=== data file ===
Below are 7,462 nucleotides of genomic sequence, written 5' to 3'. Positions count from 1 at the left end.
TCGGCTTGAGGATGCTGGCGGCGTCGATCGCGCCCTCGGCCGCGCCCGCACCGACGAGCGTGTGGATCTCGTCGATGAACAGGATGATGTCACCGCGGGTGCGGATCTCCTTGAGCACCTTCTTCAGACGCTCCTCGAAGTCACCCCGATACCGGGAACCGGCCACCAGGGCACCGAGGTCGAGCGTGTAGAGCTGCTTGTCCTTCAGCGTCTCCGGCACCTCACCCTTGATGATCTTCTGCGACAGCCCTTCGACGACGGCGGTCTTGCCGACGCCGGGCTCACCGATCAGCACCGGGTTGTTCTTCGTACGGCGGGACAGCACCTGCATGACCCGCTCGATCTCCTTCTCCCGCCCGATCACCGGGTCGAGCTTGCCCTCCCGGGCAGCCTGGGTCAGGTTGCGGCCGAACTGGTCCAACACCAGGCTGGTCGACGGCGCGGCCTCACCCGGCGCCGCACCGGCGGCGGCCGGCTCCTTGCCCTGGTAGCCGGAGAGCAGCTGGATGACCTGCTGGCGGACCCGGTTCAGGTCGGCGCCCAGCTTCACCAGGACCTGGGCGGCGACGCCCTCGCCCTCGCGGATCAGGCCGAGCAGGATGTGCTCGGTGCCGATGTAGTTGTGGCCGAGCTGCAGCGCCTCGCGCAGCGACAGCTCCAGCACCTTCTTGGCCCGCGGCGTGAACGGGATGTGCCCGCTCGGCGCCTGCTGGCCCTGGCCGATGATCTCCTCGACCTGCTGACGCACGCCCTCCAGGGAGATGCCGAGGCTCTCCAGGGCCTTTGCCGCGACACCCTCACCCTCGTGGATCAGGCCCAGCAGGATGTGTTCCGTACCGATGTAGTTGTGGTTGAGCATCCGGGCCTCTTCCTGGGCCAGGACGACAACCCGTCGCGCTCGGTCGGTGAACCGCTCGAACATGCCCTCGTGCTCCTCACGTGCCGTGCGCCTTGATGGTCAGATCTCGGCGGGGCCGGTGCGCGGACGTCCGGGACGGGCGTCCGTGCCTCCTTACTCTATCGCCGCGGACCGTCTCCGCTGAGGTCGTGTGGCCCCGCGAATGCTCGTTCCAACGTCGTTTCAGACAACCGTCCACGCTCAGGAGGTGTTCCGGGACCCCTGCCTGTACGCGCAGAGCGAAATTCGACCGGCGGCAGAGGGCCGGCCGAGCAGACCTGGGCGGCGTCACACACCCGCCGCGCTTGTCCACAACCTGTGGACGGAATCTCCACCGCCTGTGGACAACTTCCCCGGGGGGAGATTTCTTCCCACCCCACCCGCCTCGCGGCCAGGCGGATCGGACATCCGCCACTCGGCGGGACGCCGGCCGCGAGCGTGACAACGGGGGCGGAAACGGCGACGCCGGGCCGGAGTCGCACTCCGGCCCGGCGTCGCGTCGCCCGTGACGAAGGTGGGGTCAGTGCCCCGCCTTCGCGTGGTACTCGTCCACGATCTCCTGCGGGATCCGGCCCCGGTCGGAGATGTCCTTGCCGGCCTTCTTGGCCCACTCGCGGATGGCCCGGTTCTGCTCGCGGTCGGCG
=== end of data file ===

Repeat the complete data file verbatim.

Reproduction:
Below are 7,462 nucleotides of genomic sequence, written 5' to 3'. Positions count from 1 at the left end.
TCGGCTTGAGGATGCTGGCGGCGTCGATCGCGCCCTCGGCCGCGCCCGCACCGACGAGCGTGTGGATCTCGTCGATGAACAGGATGATGTCACCGCGGGTGCGGATCTCCTTGAGCACCTTCTTCAGACGCTCCTCGAAGTCACCCCGATACCGGGAACCGGCCACCAGGGCACCGAGGTCGAGCGTGTAGAGCTGCTTGTCCTTCAGCGTCTCCGGCACCTCACCCTTGATGATCTTCTGCGACAGCCCTTCGACGACGGCGGTCTTGCCGACGCCGGGCTCACCGATCAGCACCGGGTTGTTCTTCGTACGGCGGGACAGCACCTGCATGACCCGCTCGATCTCCTTCTCCCGCCCGATCACCGGGTCGAGCTTGCCCTCCCGGGCAGCCTGGGTCAGGTTGCGGCCGAACTGGTCCAACACCAGGCTGGTCGACGGCGCGGCCTCACCCGGCGCCGCACCGGCGGCGGCCGGCTCCTTGCCCTGGTAGCCGGAGAGCAGCTGGATGACCTGCTGGCGGACCCGGTTCAGGTCGGCGCCCAGCTTCACCAGGACCTGGGCGGCGACGCCCTCGCCCTCGCGGATCAGGCCGAGCAGGATGTGCTCGGTGCCGATGTAGTTGTGGCCGAGCTGCAGCGCCTCGCGCAGCGACAGCTCCAGCACCTTCTTGGCCCGCGGCGTGAACGGGATGTGCCCGCTCGGCGCCTGCTGGCCCTGGCCGATGATCTCCTCGACCTGCTGACGCACGCCCTCCAGGGAGATGCCGAGGCTCTCCAGGGCCTTTGCCGCGACACCCTCACCCTCGTGGATCAGGCCCAGCAGGATGTGTTCCGTACCGATGTAGTTGTGGTTGAGCATCCGGGCCTCTTCCTGGGCCAGGACGACAACCCGTCGCGCTCGGTCGGTGAACCGCTCGAACATGCCCTCGTGCTCCTCACGTGCCGTGCGCCTTGATGGTCAGATCTCGGCGGGGCCGGTGCGCGGACGTCCGGGACGGGCGTCCGTGCCTCCTTACTCTATCGCCGCGGACCGTCTCCGCTGAGGTCGTGTGGCCCCGCGAATGCTCGTTCCAACGTCGTTTCAGACAACCGTCCACGCTCAGGAGGTGTTCCGGGACCCCTGCCTGTACGCGCAGAGCGAAATTCGACCGGCGGCAGAGGGCCGGCCGAGCAGACCTGGGCGGCGTCACACACCCGCCGCGCTTGTCCACAACCTGTGGACGGAATCTCCACCGCCTGTGGACAACTTCCCCGGGGGGAGATTTCTTCCCACCCCACCCGCCTCGCGGCCAGGCGGATCGGACATCCGCCACTCGGCGGGACGCCGGCCGCGAGCGTGACAACGGGGGCGGAAACGGCGACGCCGGGCCGGAGTCGCACTCCGGCCCGGCGTCGCGTCGCCCGTGACGAAGGTGGGGTCAGTGCCCCGCCTTCGCGTGGTACTCGTCCACGATCTCCTGCGGGATCCGGCCCCGGTCGGAGATGTCCTTGCCGGCCTTCTTGGCCCACTCGCGGATGGCCCGGTTCTGCTCGCGGTCGGCG